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Good morning, I'm Kasmira, and welcome to today's sustainable business and finance news.

Philanthropic funding during the pandemic has shown the sector at its best. But academics in Geneva ask whether tax incentives that come with it are justified - and does philanthropy conflict with principles of democracy?

Plus, a new solution to help meet demand for carbon offsetting, and a benchmark on human rights found that the world's biggest companies are still missing the mark.

photo journaliste

Kasmira Jefford, Geneva

23.11.2020


Today’s reason for hope


Photo article

Swiss National Park, the canton of Grisons (Keystone/Gaetan Bally

A new UN push aims to feed the world’s rabid hunger for carbon credits. Many companies bent on zeroing out carbon emissions by mid-century or sooner are seeing their ambitions run up against the same big obstacle: there aren’t enough trees. Backers of the “Green Gigaton Challenge” hope to avert a supply shortfall.

Bloomberg (EN)

Sustainable Business & Finance news


The hazards of philanthropy and why its tax treatment needs a proper look. Academics at the Geneva Centre for Philanthropy will this week raise a number of problematic questions, such as whether tax incentives for philanthropic initiatives are justified, or does it conflict with principles of democracy?

Geneva Solutions (EN)

G20 should boost trade financing for developing countries, says WTO official. The organization's deputy director-general Alan Wolff told G20 leaders that they should work to provide trillions of dollars in trade financing to ensure the recovery of the global economy from the COVID-19 pandemic,

Reuters (EN)

Here's what else is happening


Graphic of the day


Photo article

Corporate Human Rights Benchmark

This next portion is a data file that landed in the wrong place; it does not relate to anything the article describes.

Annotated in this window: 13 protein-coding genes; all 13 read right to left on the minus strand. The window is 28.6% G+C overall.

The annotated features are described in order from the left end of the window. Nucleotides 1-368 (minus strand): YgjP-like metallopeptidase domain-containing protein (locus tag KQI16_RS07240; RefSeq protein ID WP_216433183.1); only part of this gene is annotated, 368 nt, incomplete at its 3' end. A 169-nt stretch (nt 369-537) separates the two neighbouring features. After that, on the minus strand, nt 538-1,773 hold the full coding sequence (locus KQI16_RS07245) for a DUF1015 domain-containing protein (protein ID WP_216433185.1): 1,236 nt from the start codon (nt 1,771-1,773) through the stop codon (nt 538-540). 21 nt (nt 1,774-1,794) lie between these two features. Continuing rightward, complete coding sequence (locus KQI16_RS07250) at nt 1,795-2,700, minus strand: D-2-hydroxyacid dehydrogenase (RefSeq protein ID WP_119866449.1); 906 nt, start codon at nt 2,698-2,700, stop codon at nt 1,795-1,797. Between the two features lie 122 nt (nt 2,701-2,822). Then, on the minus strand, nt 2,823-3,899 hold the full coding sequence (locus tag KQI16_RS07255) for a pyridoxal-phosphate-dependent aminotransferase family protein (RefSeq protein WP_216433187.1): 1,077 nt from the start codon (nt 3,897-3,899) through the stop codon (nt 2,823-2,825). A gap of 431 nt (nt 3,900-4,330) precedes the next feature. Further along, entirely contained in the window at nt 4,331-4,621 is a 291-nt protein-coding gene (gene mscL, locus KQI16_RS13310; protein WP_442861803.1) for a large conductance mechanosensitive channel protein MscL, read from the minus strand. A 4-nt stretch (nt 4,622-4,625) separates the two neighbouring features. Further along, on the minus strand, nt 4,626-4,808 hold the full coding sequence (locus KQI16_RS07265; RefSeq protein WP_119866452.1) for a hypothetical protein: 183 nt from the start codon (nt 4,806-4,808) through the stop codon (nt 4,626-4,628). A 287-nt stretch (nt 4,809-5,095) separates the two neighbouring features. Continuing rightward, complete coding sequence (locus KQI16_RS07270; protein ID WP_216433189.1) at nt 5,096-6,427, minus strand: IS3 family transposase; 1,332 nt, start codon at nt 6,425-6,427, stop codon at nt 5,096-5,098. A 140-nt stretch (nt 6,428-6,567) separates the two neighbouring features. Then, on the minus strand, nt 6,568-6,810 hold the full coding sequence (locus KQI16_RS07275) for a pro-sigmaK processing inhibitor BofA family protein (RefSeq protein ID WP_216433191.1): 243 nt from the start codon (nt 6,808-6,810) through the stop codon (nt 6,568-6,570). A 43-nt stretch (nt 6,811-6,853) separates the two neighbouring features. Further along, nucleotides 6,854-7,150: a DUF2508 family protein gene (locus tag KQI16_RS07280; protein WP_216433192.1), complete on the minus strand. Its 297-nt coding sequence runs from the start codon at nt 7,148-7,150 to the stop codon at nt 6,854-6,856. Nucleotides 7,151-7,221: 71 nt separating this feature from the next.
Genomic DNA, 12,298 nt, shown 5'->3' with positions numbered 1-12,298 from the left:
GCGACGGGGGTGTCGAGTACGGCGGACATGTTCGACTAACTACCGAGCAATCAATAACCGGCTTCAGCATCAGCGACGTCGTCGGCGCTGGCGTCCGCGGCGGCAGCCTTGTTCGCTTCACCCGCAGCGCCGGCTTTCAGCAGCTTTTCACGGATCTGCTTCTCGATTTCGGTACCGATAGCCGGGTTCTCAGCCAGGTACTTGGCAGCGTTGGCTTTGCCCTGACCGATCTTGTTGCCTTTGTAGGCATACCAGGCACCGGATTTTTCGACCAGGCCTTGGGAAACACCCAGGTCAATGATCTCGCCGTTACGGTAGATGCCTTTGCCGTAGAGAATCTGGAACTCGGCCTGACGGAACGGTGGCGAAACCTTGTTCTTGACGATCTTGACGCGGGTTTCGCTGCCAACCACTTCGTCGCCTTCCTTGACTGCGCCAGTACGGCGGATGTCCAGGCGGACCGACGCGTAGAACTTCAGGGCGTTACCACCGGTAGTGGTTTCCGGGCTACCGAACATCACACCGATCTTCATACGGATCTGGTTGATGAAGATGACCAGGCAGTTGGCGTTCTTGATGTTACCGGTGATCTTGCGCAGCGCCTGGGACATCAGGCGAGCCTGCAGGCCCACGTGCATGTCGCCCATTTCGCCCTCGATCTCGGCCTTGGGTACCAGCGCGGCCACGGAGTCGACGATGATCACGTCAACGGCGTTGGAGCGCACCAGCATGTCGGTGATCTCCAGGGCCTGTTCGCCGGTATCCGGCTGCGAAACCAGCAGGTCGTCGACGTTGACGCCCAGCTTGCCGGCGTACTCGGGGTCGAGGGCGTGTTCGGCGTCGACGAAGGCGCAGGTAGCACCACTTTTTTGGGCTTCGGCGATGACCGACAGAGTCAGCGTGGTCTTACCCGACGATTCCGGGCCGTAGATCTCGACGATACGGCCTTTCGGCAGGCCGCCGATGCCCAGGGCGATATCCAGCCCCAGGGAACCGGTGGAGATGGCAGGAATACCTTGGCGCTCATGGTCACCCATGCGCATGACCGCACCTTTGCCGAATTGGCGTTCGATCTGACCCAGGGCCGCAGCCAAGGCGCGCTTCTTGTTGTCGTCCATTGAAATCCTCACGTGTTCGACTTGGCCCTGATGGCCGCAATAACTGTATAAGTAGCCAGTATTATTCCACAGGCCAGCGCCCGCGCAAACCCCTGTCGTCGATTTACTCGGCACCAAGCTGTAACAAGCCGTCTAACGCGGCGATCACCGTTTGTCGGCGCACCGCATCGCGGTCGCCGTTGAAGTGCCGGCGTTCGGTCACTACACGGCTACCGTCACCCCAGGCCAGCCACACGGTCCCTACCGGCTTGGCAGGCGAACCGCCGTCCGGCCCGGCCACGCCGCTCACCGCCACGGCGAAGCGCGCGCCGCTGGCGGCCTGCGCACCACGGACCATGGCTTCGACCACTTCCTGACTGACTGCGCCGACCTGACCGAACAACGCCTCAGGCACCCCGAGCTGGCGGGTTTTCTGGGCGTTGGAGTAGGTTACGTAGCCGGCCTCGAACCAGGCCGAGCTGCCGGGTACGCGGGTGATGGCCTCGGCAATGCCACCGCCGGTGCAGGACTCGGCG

Negative human rights impacts are overwhelmingly felt in developing countries. A ranking of 225 global companies found that nearly half faced at least one allegation of a severe human rights issue levied against them, with the majority of these occurring in developing countries. Overall, the 2020 Corporate Human Rights Benchmark found that companies are still falling short in upholding human rights.

Geneva Solutions (EN)

Next on the agenda


30 November | The Geneva Trade and Development Workshop. Mary Amiti, vice president at the Federal Reserve Bank of New York will be hosting the latest in this seminar series aimed at sharing frontier research in trade and development.

The Graduate Institute (EN)

23-24 November | Bold Actions for Food as a Force for Good. The event, which will be co-hosted by 13 organisations, will seek to develop concrete, multi-stakeholder solutions for changing the food system.

UN (EN)

25-27 November | Philanthropy and Taxation The conference provides a forum for experts from around the world to exchange knowledge and policy insights on the tax aspects of charitable giving.

UNIGE (EN)

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Have a good day!

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